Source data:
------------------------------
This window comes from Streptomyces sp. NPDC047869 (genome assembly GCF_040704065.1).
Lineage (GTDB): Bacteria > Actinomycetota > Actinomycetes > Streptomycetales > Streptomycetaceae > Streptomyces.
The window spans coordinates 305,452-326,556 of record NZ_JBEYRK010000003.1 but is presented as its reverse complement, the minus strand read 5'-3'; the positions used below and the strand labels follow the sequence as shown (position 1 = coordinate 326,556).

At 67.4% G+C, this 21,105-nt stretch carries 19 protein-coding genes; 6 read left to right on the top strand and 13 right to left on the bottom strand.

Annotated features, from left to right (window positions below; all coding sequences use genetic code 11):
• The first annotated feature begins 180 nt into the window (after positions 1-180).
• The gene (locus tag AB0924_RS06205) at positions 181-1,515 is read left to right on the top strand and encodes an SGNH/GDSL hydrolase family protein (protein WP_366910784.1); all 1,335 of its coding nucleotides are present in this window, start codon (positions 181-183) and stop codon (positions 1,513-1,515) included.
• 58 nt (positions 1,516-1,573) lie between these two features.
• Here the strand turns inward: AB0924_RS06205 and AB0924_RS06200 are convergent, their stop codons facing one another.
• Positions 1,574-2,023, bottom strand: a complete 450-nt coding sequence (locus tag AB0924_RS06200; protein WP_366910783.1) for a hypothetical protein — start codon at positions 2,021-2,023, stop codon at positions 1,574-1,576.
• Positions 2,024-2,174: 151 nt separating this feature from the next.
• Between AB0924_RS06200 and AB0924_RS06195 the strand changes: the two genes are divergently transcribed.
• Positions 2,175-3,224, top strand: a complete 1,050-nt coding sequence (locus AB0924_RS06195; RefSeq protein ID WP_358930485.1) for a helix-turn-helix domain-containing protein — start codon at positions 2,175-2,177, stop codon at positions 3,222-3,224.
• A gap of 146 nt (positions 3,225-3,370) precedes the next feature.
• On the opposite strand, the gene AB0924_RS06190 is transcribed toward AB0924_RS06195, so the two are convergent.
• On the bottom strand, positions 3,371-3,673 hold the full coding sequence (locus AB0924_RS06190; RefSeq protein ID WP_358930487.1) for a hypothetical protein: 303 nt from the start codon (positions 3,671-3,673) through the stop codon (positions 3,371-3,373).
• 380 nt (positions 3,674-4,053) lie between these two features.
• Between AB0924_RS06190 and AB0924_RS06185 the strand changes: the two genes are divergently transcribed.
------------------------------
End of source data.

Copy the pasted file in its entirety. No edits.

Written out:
This window comes from Streptomyces sp. NPDC047869 (genome assembly GCF_040704065.1).
Lineage (GTDB): Bacteria > Actinomycetota > Actinomycetes > Streptomycetales > Streptomycetaceae > Streptomyces.
The window spans coordinates 305,452-326,556 of record NZ_JBEYRK010000003.1 but is presented as its reverse complement, the minus strand read 5'-3'; the positions used below and the strand labels follow the sequence as shown (position 1 = coordinate 326,556).

At 67.4% G+C, this 21,105-nt stretch carries 19 protein-coding genes; 6 read left to right on the top strand and 13 right to left on the bottom strand.

Annotated features, from left to right (window positions below; all coding sequences use genetic code 11):
• The first annotated feature begins 180 nt into the window (after positions 1-180).
• The gene (locus tag AB0924_RS06205) at positions 181-1,515 is read left to right on the top strand and encodes an SGNH/GDSL hydrolase family protein (protein WP_366910784.1); all 1,335 of its coding nucleotides are present in this window, start codon (positions 181-183) and stop codon (positions 1,513-1,515) included.
• 58 nt (positions 1,516-1,573) lie between these two features.
• Here the strand turns inward: AB0924_RS06205 and AB0924_RS06200 are convergent, their stop codons facing one another.
• Positions 1,574-2,023, bottom strand: a complete 450-nt coding sequence (locus tag AB0924_RS06200; protein WP_366910783.1) for a hypothetical protein — start codon at positions 2,021-2,023, stop codon at positions 1,574-1,576.
• Positions 2,024-2,174: 151 nt separating this feature from the next.
• Between AB0924_RS06200 and AB0924_RS06195 the strand changes: the two genes are divergently transcribed.
• Positions 2,175-3,224, top strand: a complete 1,050-nt coding sequence (locus AB0924_RS06195; RefSeq protein ID WP_358930485.1) for a helix-turn-helix domain-containing protein — start codon at positions 2,175-2,177, stop codon at positions 3,222-3,224.
• A gap of 146 nt (positions 3,225-3,370) precedes the next feature.
• On the opposite strand, the gene AB0924_RS06190 is transcribed toward AB0924_RS06195, so the two are convergent.
• On the bottom strand, positions 3,371-3,673 hold the full coding sequence (locus AB0924_RS06190; RefSeq protein ID WP_358930487.1) for a hypothetical protein: 303 nt from the start codon (positions 3,671-3,673) through the stop codon (positions 3,371-3,373).
• 380 nt (positions 3,674-4,053) lie between these two features.
• Between AB0924_RS06190 and AB0924_RS06185 the strand changes: the two genes are divergently transcribed.